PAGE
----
We were relatively social this week, by our standard, anyways. On Tuesday, we met up with Coffeeshopfriend in the evening at Moor Coffee. When they closed, we took the party to Chick-fil-A for dinner. Wednesday evening, Ethan went out for drinks after work with another travel PT he met through the hospital. Saturday night, Ethan went to the movies with a different travel PT friend he’d met through work.
I don’t think I can technically call them “my friends”, but the ladies that work in the office of our apartment complex have come to expect me at a certain time every morning to pick up any packages that have come in the mail for us. Even when I know I don’t have any package, I still have to go into the office because the girls keep treats on their desks for dogs, and Ralphie has learned that is fact, as he is with me always on my jaunts around in the mornings.
Speaking of Ralphie, he totally thinks the leather-topped coffee table in our apartment is a special, elevated bed, just for him.
My trips to the post office didn’t cease this week. Some of our mail gets dropped off there, I’m still forwarding my family’s mail back to them, and I find a new Christmas gift I need to send to someone every other day.
One of the reasons I’m already looking forward to abandoning this town and moving to the next place was this embarrassing scene I caused in a post office:
Here’s the deal: I needed to mail an oddly shaped package to my brother-in-law for Christmas. I wanted to put the gift inside a plan cardboard box for shipping, so, ya know, no one could see what it was, but the post office didn’t have any boxes that would be suitable. Actually, I didn’t even think that I was allowed to ship a box that clearly stated what was inside of it right on the packaging. So, when one of the workers suggested that I “tape the box”, I immediately assumed they meant tape up the entire box so that it would be better protected….yeah…that’s not what she meant. After a solid fifteen minutes of strategically placing tape over every inch of the box, I hear a woman behind the service counter yell, “MA’AM! I’m sure you’ve used enough tape!” Hahaha…hahaha…oh my goodness I was so embarrassed. In retrospect, it makes much more sense that I only needed to tape up the seals of the box for protection, no the entire thing. Oh well, it got to him safely, that’s what matters.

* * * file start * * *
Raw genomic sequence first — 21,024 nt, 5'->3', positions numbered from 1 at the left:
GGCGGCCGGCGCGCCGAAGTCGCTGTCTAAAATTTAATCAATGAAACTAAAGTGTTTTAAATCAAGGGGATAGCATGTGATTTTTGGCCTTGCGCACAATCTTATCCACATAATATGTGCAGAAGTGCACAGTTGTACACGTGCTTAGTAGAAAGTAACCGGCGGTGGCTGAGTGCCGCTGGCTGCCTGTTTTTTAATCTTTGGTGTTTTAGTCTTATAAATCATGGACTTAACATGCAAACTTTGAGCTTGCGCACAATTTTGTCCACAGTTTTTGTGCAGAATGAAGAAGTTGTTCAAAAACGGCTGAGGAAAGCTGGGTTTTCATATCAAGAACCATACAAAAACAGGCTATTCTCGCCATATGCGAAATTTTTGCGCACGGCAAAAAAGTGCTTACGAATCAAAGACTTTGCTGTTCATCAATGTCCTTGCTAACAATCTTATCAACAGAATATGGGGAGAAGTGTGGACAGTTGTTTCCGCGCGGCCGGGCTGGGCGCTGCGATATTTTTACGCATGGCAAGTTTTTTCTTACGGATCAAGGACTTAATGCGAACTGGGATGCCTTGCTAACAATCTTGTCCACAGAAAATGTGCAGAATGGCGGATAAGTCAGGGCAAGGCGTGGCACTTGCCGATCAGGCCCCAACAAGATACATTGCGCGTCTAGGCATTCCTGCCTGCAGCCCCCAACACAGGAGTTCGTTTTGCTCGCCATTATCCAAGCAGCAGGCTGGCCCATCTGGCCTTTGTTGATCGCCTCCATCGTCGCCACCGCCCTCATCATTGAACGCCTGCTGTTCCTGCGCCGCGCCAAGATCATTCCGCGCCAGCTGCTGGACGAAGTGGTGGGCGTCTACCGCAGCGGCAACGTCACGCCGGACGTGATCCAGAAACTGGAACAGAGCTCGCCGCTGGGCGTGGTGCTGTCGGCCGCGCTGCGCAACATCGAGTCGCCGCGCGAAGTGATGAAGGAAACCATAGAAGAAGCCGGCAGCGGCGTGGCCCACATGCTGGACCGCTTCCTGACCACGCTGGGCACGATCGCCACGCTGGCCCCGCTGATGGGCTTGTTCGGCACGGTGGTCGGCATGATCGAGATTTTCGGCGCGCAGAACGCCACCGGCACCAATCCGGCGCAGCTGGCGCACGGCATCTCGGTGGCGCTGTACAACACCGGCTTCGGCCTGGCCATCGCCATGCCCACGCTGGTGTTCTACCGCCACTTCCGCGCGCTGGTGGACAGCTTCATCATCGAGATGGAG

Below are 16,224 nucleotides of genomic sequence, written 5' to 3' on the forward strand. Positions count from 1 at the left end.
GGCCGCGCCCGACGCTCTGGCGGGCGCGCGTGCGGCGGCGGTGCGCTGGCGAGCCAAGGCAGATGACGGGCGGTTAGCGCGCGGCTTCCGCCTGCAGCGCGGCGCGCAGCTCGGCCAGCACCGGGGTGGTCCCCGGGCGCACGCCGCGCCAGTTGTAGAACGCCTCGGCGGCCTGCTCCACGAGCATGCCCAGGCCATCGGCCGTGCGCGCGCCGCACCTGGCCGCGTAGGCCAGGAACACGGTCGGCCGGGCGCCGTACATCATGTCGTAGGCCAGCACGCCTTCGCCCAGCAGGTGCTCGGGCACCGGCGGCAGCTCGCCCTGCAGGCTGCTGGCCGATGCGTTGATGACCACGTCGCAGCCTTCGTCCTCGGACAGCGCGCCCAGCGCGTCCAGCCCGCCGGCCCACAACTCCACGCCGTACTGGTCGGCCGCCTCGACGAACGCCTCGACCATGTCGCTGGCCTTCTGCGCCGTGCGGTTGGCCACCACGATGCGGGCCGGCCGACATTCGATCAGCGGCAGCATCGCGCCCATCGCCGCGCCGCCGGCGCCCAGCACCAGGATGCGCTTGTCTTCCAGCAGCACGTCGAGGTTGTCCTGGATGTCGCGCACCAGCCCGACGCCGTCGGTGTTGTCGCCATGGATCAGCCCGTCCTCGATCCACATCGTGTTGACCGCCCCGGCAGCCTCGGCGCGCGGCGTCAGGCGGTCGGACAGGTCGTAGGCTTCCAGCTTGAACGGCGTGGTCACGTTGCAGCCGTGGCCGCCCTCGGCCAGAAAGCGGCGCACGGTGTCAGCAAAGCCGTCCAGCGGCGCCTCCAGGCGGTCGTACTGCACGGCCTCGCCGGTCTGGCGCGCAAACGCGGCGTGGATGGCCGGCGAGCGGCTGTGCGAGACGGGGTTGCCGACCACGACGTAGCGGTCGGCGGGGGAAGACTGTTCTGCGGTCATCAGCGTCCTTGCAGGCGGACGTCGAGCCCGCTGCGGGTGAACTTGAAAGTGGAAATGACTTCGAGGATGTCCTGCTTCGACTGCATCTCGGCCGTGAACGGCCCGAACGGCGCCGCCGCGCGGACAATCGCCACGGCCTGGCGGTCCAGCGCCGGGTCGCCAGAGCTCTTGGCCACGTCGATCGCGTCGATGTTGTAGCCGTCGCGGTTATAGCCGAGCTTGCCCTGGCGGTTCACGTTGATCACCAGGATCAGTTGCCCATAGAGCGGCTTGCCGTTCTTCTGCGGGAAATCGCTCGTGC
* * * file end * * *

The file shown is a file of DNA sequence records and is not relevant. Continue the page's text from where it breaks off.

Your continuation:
Ralphie definitely thought Gramma Mars sent this big package just for him, full of hamburgers and peanut butter.
The weather on Saturday was amazing. You can’t beat sunshine and 70s in the middle of December. Caddo Lake is only thirty minutes north of us, so we made a day trip of that excursion.
The wind was extremely strong on the north side of the lake. We were practically yelling to talk to each other. The little waves crashing on the beach were enough to make us feel like we were somewhere.
I’ve never seen trees growing right in the water anywhere else that I can remember. It felt a bit swampish and inexplicably ominous.
We kept driving around the lake until we crossed into Texas. That was a new state for all of us.